BarracudaDanny Kelly, the son of a Irish/Scottish long distance lorry driver and a glamorous attractive Greek hairdresser mother, comes from an intensely working-class background when he’s poached from his working class school by the swimming coach of “Cunts College” as Danny likes to derisively call it. Cunts College is an elite Melbourne school and with a full scholarship, Danny transfers from his socioeconomic peer group into the school for the “filthy rich.” Just given the basic premise, this is a recipe for disaster.

It was like his two worlds were parts of different jigsaw puzzles. At first, he’d tried to fit the pieces together but he couldn’t do it; it was impossible. So he kept them separate: some pieces belonged on this side of the river, to the wide tree-lined boulevards and avenues of Toorak and Armadale, and some belonged to the flat uniform suburbs in which he lived.

While Danny doesn’t blend in with the boys at his new school, there’s one place he’s can’t be beaten, and that’s in the school’s swimming pool. He’s not at the school long before he feels that “only in the water did he feel like himself. Only in the water did he feel he could escape them.” While other boys have their body hair removed professionally, Danny’s mother uses an old-fashioned razor. While the other boys have “shiny new speedos,” Danny wears cheap trunks. The difference between Danny and the other boys at the school cannot be breached, and even when slight relationships form after Danny’s talent, bravado, and aggression win him a tentative acceptance, these relationships are fraught with tension and class-awareness and everything is held together by Danny’s ability to win at swimming competitions: “he knew that hate was what he would use, what he would remember, what would make him a better swimmer.” This makes for a high stakes situation with an Olympic gold medal as the eventual goal and his ticket to fame and success:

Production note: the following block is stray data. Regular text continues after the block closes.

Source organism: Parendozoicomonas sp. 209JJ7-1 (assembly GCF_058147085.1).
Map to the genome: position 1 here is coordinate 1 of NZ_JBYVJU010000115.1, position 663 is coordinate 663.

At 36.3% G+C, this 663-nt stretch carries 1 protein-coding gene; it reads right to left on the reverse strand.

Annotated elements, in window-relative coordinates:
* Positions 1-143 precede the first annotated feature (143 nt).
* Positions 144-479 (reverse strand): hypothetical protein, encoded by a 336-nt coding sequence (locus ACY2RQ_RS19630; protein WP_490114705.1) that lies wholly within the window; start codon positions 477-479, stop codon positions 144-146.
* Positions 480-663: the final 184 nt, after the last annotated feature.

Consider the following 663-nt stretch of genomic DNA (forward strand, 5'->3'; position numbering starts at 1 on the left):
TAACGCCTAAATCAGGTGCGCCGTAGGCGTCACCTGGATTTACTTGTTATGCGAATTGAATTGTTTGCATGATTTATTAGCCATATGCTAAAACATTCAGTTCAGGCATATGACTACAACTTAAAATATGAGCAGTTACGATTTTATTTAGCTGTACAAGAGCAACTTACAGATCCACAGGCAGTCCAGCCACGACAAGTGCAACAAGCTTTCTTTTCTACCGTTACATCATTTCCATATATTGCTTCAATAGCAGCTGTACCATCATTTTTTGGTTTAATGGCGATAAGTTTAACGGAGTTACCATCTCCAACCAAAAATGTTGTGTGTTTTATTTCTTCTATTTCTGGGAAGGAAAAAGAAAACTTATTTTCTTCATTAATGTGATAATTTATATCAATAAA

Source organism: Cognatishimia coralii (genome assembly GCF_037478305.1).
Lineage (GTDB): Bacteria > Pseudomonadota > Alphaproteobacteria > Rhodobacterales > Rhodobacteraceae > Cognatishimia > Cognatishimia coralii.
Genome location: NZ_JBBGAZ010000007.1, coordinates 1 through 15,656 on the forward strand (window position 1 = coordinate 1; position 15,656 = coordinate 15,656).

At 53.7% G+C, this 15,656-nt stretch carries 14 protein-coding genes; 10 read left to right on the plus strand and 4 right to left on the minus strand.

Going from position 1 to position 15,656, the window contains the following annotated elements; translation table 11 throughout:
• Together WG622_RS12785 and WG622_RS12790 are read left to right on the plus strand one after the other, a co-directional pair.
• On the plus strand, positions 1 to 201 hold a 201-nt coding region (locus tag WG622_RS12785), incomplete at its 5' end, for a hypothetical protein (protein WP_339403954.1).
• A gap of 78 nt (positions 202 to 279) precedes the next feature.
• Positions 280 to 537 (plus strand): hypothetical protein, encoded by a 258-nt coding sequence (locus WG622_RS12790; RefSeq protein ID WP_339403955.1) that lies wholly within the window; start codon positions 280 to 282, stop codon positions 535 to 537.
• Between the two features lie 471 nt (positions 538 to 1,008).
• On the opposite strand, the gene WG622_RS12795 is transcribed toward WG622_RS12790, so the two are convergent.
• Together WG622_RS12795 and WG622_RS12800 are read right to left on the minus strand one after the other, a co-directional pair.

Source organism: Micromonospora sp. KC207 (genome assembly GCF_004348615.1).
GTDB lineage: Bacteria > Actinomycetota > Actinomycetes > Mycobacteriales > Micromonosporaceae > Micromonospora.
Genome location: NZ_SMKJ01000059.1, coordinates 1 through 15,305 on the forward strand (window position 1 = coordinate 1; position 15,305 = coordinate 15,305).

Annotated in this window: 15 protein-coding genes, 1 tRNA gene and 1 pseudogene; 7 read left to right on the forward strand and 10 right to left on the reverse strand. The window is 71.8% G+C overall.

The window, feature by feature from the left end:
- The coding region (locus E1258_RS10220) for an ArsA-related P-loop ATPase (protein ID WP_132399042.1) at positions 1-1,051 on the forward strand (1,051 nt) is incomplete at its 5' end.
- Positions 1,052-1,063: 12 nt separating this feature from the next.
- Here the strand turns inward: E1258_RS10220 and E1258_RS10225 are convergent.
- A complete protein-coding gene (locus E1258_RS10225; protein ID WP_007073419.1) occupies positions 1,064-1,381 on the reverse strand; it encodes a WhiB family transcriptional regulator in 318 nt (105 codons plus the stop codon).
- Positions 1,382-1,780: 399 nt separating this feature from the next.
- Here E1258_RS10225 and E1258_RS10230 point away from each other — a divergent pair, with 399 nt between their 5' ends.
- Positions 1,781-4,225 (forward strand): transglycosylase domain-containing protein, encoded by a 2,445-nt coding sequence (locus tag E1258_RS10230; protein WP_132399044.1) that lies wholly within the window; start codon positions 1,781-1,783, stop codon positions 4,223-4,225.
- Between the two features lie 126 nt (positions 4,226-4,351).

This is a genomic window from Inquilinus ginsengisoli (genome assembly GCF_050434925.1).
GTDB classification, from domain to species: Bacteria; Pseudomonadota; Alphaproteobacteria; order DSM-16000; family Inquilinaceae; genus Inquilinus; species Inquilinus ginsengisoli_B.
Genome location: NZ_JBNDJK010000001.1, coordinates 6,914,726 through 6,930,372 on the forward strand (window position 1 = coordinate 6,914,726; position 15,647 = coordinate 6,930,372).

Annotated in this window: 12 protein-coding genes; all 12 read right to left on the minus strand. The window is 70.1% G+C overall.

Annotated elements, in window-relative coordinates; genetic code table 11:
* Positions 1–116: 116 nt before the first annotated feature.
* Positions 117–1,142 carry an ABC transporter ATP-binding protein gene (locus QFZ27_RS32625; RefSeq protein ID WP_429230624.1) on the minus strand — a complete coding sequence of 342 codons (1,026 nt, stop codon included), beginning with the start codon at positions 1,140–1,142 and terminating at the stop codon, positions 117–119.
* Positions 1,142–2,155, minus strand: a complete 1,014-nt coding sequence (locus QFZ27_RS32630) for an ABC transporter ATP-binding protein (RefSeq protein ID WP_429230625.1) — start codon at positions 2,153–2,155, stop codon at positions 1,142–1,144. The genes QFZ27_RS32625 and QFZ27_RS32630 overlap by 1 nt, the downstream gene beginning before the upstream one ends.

He hated them, he absolutely hated them, the golden boys. He hated their blondness, their insincere smiles, their designer sunglasses, their designer swimmers and their designer sports gear. They made him feel dark and short and dirty. He detested them and he couldn’t wait till he was wearing those sunglasses, till he had those brand names across his sweatshirt